"In this postscript to Tools for Creativitiy, Illich calls for the right to useful unemployment: a positive, constructive, and even optimistic concept dealing with that activity by which people are useful to themselves and others outside the production of commodities for the market. Unfettered by managing professionals, unmeasured and unmeasureable by economists, these activities truly generate satisfaction, creativity, and freedom."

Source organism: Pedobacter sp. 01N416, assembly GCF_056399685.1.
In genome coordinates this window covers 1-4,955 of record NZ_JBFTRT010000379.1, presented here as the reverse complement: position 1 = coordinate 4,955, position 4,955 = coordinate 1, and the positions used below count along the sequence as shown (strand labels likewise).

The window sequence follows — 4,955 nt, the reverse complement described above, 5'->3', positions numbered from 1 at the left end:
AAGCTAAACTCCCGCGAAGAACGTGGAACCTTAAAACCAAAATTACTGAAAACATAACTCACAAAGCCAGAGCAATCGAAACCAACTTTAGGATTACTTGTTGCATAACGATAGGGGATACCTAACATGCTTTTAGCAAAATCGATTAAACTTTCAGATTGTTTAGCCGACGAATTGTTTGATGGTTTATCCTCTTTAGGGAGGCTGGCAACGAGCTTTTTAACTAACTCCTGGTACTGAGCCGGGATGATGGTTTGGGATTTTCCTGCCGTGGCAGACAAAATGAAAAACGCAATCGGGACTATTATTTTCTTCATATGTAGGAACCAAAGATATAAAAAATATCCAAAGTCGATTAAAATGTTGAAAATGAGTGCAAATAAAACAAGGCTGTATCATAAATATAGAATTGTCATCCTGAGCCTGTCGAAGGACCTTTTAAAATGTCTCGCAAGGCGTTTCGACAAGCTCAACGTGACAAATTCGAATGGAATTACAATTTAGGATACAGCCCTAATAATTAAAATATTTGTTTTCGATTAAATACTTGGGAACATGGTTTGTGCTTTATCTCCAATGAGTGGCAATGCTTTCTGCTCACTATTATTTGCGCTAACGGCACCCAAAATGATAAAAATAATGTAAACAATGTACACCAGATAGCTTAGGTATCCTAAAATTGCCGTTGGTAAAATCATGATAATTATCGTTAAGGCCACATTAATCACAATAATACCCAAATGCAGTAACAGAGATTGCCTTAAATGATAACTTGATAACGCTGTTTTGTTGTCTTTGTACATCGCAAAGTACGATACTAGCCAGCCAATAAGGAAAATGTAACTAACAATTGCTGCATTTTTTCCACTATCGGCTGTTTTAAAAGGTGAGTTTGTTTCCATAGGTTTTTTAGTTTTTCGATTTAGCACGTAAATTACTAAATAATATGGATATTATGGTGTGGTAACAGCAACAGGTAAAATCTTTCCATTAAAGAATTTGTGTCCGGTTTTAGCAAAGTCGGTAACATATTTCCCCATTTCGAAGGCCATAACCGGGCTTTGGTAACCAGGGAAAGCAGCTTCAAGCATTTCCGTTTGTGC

In terms of its Ludosophic significance, the book provides a fertile ground for reflecting on empowering 'functions' of games, and of free play in particular. So it seems another good starting point to think what playing could mean as emancipatory praxis in view of modernization of poverty in an age of capitalistic relations. These relations, as İllich explains, claim to be the sole decisive factor in assessing usefuleness and productivity of our activity, which, bitteronically enough, boils down to a market driven solely for the sake of exchange value.